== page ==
Ohio Death Penalty News

Started by Jeff1857, June 01, 2007, 03:56:48 PM

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Full US 6th Circuit Court of Appeals refuses to reconsider dismissal of lawsuit challenging Ohio's lethal injection protocol
Today's order denying an en banc rehearing of the court's earlier dismissal of the Cooey v. Taft case challenging Ohio's lethal injection protocol is here (3-page pdf).  (Judges Gilman, Martin, Daughtrey, Moore, Cole and Clay dissented and would have allowed a full court rehearing.)
Today's ruling upholds the court's March 2, 2007, 3-judge panel ruling by the court dismissing the lethal injection lawsuit based on a statute-of-limitations consideration.
March 2 ruling dismissing the suit is here (17-page pdf).
Earlier coverage here.
Important note:  Today's ruling could lead to setting of new execution dates for several inmates who had been allowed inclusion in the lawsuit (which has been on hold in US District Court pending the 6th Circuit's ruling).  Today's ruling may also result in the lifting of stays of execution currently in effect for Richard Cooey, Jeffrey Hill, Jerome Henderson, and Kenneth Biros.  (It's not clear if the stays currently in effect will remain in place while attorneys attempt an appeal to the US Supreme Court.)

Looks like the 6th Circuit has their act together.


Could be but probably more like a fluke. They are a bunch of tree hunggin hippies!
You Talking To Me!!!!!!!!

ScoopD (aka: Pam)

god bless the 6th!  now let's get the party started and see some dates set and carried out. 
<br /><br />If there must be trouble, let it be in my day, that my child may have peace. -Thomas Paine<br /><br />My reason for supporting capital punishment: My cousin 16 yr. old Amanda Greenwell was murdered in March of 2004 at the hands of serial killer Jeremy Bryan Jones.


A federal judge on Wednesday allowed five additional death row inmates, including a 44-year-old Cleveland man, to join a lawsuit claiming Ohio's lethal injection procedure amounts to unconstitutional cruel and unusual punishment.

The move comes as the state fights a northeast Ohio judge's order that the prisons department turn over a detailed description of its execution process to a man facing an aggravated murder charge.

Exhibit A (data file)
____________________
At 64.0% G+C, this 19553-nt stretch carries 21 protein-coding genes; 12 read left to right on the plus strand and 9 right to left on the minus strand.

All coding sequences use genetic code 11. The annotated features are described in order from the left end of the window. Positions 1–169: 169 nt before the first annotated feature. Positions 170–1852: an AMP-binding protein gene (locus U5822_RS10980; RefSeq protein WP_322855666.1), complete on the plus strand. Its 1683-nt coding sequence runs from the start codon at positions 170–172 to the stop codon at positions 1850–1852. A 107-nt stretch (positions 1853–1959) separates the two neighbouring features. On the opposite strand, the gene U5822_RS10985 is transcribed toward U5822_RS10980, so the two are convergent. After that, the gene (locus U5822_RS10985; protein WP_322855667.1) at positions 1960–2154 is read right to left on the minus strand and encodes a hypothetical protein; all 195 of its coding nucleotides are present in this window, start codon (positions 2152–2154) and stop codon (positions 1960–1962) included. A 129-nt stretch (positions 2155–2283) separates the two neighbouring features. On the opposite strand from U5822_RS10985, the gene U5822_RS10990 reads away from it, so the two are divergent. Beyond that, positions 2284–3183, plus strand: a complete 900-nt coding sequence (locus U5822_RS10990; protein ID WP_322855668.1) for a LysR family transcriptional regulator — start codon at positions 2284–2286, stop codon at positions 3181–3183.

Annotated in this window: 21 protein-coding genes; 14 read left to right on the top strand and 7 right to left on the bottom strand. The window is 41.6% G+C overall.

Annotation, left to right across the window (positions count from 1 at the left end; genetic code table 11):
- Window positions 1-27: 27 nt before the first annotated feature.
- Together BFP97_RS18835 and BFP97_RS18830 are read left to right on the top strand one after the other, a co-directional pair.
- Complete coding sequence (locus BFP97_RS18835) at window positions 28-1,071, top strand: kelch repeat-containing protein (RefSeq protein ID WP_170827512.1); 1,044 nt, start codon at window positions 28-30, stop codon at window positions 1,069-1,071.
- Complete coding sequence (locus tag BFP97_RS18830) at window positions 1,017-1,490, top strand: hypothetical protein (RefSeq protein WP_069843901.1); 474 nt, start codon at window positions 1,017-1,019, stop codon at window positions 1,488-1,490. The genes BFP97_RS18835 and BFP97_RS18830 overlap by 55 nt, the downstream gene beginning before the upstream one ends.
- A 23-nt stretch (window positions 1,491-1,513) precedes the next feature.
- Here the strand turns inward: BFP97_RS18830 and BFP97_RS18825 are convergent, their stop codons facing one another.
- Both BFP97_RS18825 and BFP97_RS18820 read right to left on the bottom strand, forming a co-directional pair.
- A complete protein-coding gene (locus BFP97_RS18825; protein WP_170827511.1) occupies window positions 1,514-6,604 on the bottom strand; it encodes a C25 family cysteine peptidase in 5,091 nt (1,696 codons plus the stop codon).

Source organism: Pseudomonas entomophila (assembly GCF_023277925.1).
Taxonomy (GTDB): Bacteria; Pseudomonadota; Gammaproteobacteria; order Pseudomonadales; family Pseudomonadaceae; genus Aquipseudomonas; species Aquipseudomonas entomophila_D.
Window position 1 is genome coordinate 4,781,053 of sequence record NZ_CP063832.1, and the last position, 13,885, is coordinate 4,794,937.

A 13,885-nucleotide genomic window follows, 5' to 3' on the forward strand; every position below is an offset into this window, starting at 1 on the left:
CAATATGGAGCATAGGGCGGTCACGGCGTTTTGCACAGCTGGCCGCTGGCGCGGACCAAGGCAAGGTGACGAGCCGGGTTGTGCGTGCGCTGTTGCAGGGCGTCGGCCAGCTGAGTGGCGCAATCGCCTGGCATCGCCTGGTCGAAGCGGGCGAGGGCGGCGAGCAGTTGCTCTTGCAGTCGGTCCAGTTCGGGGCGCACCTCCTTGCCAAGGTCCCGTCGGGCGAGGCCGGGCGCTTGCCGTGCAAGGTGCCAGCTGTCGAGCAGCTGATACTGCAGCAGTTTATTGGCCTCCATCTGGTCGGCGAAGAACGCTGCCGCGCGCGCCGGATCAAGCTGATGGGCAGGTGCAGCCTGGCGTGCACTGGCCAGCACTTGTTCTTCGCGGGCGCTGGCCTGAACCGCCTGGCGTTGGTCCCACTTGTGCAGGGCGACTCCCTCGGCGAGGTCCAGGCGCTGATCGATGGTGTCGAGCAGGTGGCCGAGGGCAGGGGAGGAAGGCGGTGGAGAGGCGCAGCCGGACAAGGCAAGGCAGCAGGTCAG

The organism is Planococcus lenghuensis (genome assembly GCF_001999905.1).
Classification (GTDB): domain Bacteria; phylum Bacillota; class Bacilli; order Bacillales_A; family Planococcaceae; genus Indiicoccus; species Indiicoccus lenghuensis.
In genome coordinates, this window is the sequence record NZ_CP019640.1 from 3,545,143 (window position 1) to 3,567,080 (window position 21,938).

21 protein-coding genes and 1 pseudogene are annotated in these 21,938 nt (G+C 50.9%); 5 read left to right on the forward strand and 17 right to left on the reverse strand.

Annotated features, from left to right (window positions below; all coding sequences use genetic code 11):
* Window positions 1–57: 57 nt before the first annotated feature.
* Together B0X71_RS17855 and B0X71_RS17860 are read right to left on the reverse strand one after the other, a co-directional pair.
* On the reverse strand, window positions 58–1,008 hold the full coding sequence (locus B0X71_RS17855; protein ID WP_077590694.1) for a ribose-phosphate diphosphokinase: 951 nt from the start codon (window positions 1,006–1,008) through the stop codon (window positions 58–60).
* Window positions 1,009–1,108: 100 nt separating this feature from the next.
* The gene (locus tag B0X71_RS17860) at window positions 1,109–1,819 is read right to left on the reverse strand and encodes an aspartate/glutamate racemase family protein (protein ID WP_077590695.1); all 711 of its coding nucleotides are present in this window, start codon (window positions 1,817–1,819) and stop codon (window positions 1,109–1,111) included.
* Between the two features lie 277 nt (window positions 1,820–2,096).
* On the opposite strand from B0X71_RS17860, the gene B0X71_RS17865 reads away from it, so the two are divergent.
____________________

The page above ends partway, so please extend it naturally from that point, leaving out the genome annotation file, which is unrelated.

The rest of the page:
The five inmates permitted to join the 2004 lawsuit by U.S. District Judge Gregory Frost include an inmate on death row under two separate death sentences.

The five inmates allowed to join the injection lawsuit: Grady Brinkley (Lucas County); Marvin Johnson (Guernsey County); Daniel Wilson (Lorain County); Darryl Durr (Cuyahoga County); and James Conway, under two separate death sentences in Franklin County.

Durr was sentenced to death on Dec. 19, 1988, in Cuyahoga County Common Pleas Court for the rape, kidnapping, robbery and murder of Angel Vincent, 16, of Elyria. She disappeared Jan. 31, 1988. Her body was found in a ravine at Denison Ave. and Fulton Rd., on April 30, 1988.

As he has in rulings regarding other inmates, Judge Frost determined that the five met a deadline to join the lawsuit.

The state opposes the lawsuit, arguing the deadline for filing was missed and that the clock begins ticking toward the cutoff when state appeals run out. The inmates argue the timeline begins when all possible appeals -- including those in federal courts -- have been exhausted.

Frost's ruling brings to 20 the number of death row inmates challenging the injection process.

The inmates "each have a significant interest in this case" because they could still face an execution while the lawsuit proceeds, Frost said. None of the inmates have a scheduled execution date.

Late last month, Attorney General Marc Dann sued in the state Supreme Court in an effort to stop a Lorain County judge from ordering Ohio to reveal details of its execution process.

The order by Judge James Burge came in the case of Ruben Rivera, who was indicted in 2004 on an aggravated murder charge carrying the possibility of the death penalty. Rivera, who awaits trial, has filed a motion declaring the death penalty unconstitutional.

In response, Burge ordered the prisons department to describe its method of execution, including a detailed list of all supplies and procedures, how the injections are done and where the lethal drugs are stored.

Dann argues Burge does not have the authority as the presiding judge of a criminal trial to decide the constitutionality of the death penalty law.
Started a new thread on this one. In related threads have pointed this is going to end up at the Supremes and not sure if they will hear it or not. Interesting that there are now 20 joined in this case. Some of them have had previous execution dates set but by joining the suit they have been stayed.

I think this Judge Burger is way exceeding his authority about the LI procedures in Ohio and hope he gets slapped down.


December 13, 2007, 11:00:00 PM Last Edit: May 24, 2008, 04:41:07 AM by Jeff1857
ELYRIA, Ohio -- A 700-page binder on how the state executes death row inmates has been turned over to a judge who is considering whether the lethal injection procedure is legal.

The materials were given to Lorain County Common Pleas Judge James Burge on Wednesday in the challenge filed by two murder suspects facing death penalty trials. It's the first time the state has released such information.

The judge gave a copy to defense attorneys involved in the challenge but agreed with a state request to withhold the materials from attorneys handling other death penalty cases.